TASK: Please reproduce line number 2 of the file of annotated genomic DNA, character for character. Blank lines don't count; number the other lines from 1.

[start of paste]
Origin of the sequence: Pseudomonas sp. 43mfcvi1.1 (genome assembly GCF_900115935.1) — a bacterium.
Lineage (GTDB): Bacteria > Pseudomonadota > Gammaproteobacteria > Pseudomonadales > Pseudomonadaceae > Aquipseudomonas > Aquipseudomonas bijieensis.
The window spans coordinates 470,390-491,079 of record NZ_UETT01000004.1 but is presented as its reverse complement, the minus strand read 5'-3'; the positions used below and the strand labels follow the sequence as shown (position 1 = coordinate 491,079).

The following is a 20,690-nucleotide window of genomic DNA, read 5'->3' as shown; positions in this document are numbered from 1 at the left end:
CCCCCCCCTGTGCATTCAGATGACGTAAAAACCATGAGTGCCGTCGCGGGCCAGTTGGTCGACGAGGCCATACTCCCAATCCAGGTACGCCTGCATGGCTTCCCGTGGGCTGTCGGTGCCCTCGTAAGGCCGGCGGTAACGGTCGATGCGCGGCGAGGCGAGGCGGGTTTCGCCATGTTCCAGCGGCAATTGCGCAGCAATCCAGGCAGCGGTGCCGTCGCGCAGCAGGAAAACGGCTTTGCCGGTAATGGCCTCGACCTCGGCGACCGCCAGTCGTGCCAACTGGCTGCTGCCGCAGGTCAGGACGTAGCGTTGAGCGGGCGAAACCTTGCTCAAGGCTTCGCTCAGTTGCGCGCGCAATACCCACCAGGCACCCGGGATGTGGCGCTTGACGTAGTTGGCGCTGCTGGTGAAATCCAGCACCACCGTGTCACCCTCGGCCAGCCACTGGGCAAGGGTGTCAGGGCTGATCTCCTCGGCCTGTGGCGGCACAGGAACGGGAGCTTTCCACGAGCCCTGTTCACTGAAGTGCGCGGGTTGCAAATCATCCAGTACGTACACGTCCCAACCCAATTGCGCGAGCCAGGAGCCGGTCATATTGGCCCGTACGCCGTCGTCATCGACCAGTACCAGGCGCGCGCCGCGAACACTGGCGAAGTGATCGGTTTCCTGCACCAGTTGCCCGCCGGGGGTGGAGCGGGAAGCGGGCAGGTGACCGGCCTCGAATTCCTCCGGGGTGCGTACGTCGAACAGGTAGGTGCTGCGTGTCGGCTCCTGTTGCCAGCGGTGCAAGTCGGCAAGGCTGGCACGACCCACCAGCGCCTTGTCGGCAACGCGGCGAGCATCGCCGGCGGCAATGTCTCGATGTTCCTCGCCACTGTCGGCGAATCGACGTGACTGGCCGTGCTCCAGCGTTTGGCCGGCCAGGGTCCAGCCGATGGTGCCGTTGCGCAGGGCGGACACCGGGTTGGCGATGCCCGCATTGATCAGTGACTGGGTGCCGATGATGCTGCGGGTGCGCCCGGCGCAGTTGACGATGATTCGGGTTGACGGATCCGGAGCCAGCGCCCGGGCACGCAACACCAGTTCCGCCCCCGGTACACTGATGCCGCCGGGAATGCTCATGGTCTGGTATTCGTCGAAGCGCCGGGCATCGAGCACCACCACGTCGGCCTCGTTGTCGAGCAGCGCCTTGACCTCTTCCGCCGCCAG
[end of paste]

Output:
Lineage (GTDB): Bacteria > Pseudomonadota > Gammaproteobacteria > Pseudomonadales > Pseudomonadaceae > Aquipseudomonas > Aquipseudomonas bijieensis.